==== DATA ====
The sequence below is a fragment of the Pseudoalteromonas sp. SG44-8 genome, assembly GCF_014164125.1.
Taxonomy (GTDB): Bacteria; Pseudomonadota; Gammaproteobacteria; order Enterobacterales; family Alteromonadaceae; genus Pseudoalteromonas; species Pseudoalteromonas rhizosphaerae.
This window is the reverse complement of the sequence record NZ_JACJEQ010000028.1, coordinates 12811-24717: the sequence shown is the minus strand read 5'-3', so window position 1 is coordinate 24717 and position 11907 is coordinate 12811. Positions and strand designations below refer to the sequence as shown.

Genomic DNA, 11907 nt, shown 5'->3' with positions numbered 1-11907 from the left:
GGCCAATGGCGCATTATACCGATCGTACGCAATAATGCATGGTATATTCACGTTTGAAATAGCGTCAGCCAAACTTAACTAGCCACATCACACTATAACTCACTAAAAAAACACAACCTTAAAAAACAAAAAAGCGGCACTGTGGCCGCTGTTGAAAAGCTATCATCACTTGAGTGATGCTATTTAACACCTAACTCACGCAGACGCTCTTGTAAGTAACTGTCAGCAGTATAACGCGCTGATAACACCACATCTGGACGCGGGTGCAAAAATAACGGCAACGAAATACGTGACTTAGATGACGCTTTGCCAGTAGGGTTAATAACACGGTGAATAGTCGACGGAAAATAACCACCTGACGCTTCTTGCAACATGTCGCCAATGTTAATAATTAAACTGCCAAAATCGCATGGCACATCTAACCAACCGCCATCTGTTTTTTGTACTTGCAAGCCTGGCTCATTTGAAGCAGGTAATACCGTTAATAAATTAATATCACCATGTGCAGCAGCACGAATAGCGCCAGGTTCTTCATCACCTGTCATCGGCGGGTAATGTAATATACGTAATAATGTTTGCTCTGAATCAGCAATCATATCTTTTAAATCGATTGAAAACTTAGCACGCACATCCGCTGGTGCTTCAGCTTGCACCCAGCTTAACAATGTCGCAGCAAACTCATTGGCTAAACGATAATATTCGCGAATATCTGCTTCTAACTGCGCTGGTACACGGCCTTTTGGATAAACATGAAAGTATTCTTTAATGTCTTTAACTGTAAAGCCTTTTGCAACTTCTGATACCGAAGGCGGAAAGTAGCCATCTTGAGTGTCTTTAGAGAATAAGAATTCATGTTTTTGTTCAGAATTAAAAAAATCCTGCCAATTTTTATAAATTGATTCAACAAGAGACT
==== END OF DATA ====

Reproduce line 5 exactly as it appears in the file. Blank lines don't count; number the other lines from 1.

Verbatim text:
GGCCAATGGCGCATTATACCGATCGTACGCAATAATGCATGGTATATTCACGTTTGAAATAGCGTCAGCCAAACTTAACTAGCCACATCACACTATAACTCACTAAAAAAACACAACCTTAAAAAACAAAAAAGCGGCACTGTGGCCGCTGTTGAAAAGCTATCATCACTTGAGTGATGCTATTTAACACCTAACTCACGCAGACGCTCTTGTAAGTAACTGTCAGCAGTATAACGCGCTGATAACACCACATCTGGACGCGGGTGCAAAAATAACGGCAACGAAATACGTGACTTAGATGACGCTTTGCCAGTAGGGTTAATAACACGGTGAATAGTCGACGGAAAATAACCACCTGACGCTTCTTGCAACATGTCGCCAATGTTAATAATTAAACTGCCAAAATCGCATGGCACATCTAACCAACCGCCATCTGTTTTTTGTACTTGCAAGCCTGGCTCATTTGAAGCAGGTAATACCGTTAATAAATTAATATCACCATGTGCAGCAGCACGAATAGCGCCAGGTTCTTCATCACCTGTCATCGGCGGGTAATGTAATATACGTAATAATGTTTGCTCTGAATCAGCAATCATATCTTTTAAATCGATTGAAAACTTAGCACGCACATCCGCTGGTGCTTCAGCTTGCACCCAGCTTAACAATGTCGCAGCAAACTCATTGGCTAAACGATAATATTCGCGAATATCTGCTTCTAACTGCGCTGGTACACGGCCTTTTGGATAAACATGAAAGTATTCTTTAATGTCTTTAACTGTAAAGCCTTTTGCAACTTCTGATACCGAAGGCGGAAAGTAGCCATCTTGAGTGTCTTTAGAGAATAAGAATTCATGTTTTTGTTCAGAATTAAAAAAATCCTGCCAATTTTTATAAATTGATTCAACAAGAGACT